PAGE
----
Based on a literature review, our analysis will take three directions. First of all, it will show how widespread the linear model of innovation was (and still is) in corporations and why there is no need for a business model approach in such a vision of innovation. Moreover, it will underline that the linear model of innovation supports a very simplistic conception of science, technology, and their relationships. Secondly, it will present and comment on a core contribution for business model authors (and beyond), namely Chesbrough’s work on the open vs. the closed innovation paradigm. Our analysis will throw light on the model(s) of innovation which is (are) increasingly used by companies and will explain how open innovation has shattered the linear model of innovation. Finally, we will discuss how the business model literature appropriates Chesbrough’s legacy and how it contributes to the renewal of the vision of innovation and to a better understanding of the nature of science, technology, and their relationships with business.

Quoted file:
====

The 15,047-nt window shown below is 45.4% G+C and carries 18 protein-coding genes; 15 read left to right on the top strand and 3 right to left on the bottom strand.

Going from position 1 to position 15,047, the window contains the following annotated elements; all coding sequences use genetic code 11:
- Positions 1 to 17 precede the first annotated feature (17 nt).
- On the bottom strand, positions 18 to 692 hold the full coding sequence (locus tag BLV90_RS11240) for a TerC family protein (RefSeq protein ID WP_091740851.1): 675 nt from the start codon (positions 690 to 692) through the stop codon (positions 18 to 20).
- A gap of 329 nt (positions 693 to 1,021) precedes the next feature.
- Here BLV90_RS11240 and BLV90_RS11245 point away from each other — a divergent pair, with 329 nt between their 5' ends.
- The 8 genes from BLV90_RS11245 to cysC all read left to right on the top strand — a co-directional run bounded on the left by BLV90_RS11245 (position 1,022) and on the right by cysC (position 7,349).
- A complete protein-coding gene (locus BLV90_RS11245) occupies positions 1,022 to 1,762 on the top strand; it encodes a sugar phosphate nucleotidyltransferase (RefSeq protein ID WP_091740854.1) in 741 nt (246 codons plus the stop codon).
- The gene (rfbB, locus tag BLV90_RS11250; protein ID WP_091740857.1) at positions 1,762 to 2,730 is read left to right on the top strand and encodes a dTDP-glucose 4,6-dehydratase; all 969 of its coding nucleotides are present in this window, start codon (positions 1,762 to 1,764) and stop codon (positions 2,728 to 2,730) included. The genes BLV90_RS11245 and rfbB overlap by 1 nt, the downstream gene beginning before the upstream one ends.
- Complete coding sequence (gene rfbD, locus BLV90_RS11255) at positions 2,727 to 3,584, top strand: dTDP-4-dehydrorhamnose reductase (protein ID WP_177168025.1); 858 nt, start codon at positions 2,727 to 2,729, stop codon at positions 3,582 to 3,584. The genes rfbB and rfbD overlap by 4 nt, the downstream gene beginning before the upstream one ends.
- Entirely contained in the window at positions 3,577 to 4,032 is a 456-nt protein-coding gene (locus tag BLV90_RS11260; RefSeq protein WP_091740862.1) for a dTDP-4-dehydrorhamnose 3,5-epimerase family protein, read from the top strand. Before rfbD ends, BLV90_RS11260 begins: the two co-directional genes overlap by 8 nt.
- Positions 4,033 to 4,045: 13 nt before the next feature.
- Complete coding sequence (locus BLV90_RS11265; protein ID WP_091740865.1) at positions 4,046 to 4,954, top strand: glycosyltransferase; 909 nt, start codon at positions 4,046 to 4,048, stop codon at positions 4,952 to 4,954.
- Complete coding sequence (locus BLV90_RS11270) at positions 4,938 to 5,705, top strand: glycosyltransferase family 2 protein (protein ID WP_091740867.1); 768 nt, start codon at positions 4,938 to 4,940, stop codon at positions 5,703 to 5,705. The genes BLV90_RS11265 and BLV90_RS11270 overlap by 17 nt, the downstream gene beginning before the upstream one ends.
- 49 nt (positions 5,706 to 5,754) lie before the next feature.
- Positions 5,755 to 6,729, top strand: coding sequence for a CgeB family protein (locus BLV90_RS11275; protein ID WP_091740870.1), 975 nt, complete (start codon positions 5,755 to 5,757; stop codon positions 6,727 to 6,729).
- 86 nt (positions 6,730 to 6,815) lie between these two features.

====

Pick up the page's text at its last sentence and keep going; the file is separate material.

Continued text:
The linear model of innovation: no need for business model considerations


The linear model of innovation was considered explicitly or implicitly by scholars and managers as the model of corporate innovation processes, at least until Kline (1985) and Kline and Rosenberg (1986) introduced the chain-linked model, which is still widespread. The linear model of innovation, which is often associated with Bush’s work (1945) “Science: the endless frontier” (Godin, 2006) but also with Price and Bass (1969), as observed by Kline (1985), postulates that public funding of basic academic research is necessary and sufficient for promoting innovation. Moreover, innovation results from an orderly and sequential process (research, development, production, marketing), starting with the new knowledge creation and followed by the development aimed at industrial production and sales on a market. This science-push approach has been enhanced by a demand-pull version, without challenging it.


The linear model of innovation is the typical conception of innovation that developed within the context of the “closed innovation paradigm” (Chesbrough, 2003). This part will present the closed innovation paradigm, describe how it matches the linear model of innovation, and explain why designing an appropriate business model is not necessary in this context. Finally, the conception of technology, science, and their relationships with business supported by the linear model of innovation will be highlighted.